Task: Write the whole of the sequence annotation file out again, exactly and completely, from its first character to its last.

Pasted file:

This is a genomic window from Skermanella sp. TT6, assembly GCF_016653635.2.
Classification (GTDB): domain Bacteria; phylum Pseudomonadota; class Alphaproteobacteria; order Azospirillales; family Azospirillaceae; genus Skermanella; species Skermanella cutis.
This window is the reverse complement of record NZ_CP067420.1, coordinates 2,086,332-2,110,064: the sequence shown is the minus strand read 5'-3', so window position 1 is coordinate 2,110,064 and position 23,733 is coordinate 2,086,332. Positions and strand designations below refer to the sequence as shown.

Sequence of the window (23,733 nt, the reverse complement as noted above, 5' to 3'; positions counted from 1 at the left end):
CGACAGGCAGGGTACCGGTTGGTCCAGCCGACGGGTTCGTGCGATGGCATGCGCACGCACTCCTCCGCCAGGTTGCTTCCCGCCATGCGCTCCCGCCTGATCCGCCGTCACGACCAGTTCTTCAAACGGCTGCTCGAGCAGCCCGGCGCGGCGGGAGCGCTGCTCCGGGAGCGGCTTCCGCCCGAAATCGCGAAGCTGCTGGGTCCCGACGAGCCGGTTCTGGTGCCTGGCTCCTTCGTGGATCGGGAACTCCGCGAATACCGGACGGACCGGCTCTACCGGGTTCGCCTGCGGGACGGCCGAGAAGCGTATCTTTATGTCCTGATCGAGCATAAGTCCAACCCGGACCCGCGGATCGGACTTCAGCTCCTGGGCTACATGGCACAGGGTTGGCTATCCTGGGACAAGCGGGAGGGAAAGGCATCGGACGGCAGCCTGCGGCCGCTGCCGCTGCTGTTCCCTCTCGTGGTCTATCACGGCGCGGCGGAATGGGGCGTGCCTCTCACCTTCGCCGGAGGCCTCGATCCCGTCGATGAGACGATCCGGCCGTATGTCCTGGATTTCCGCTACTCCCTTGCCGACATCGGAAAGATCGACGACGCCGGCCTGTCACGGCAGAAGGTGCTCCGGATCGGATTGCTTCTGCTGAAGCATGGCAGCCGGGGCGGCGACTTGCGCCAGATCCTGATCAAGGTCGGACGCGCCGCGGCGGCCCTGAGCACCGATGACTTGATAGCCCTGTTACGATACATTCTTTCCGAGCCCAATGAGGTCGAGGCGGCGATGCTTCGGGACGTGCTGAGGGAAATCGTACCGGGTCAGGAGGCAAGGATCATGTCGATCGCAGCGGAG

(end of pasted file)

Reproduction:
This is a genomic window from Skermanella sp. TT6, assembly GCF_016653635.2.
Classification (GTDB): domain Bacteria; phylum Pseudomonadota; class Alphaproteobacteria; order Azospirillales; family Azospirillaceae; genus Skermanella; species Skermanella cutis.
This window is the reverse complement of record NZ_CP067420.1, coordinates 2,086,332-2,110,064: the sequence shown is the minus strand read 5'-3', so window position 1 is coordinate 2,110,064 and position 23,733 is coordinate 2,086,332. Positions and strand designations below refer to the sequence as shown.

Sequence of the window (23,733 nt, the reverse complement as noted above, 5' to 3'; positions counted from 1 at the left end):
CGACAGGCAGGGTACCGGTTGGTCCAGCCGACGGGTTCGTGCGATGGCATGCGCACGCACTCCTCCGCCAGGTTGCTTCCCGCCATGCGCTCCCGCCTGATCCGCCGTCACGACCAGTTCTTCAAACGGCTGCTCGAGCAGCCCGGCGCGGCGGGAGCGCTGCTCCGGGAGCGGCTTCCGCCCGAAATCGCGAAGCTGCTGGGTCCCGACGAGCCGGTTCTGGTGCCTGGCTCCTTCGTGGATCGGGAACTCCGCGAATACCGGACGGACCGGCTCTACCGGGTTCGCCTGCGGGACGGCCGAGAAGCGTATCTTTATGTCCTGATCGAGCATAAGTCCAACCCGGACCCGCGGATCGGACTTCAGCTCCTGGGCTACATGGCACAGGGTTGGCTATCCTGGGACAAGCGGGAGGGAAAGGCATCGGACGGCAGCCTGCGGCCGCTGCCGCTGCTGTTCCCTCTCGTGGTCTATCACGGCGCGGCGGAATGGGGCGTGCCTCTCACCTTCGCCGGAGGCCTCGATCCCGTCGATGAGACGATCCGGCCGTATGTCCTGGATTTCCGCTACTCCCTTGCCGACATCGGAAAGATCGACGACGCCGGCCTGTCACGGCAGAAGGTGCTCCGGATCGGATTGCTTCTGCTGAAGCATGGCAGCCGGGGCGGCGACTTGCGCCAGATCCTGATCAAGGTCGGACGCGCCGCGGCGGCCCTGAGCACCGATGACTTGATAGCCCTGTTACGATACATTCTTTCCGAGCCCAATGAGGTCGAGGCGGCGATGCTTCGGGACGTGCTGAGGGAAATCGTACCGGGTCAGGAGGCAAGGATCATGTCGATCGCAGCGGAG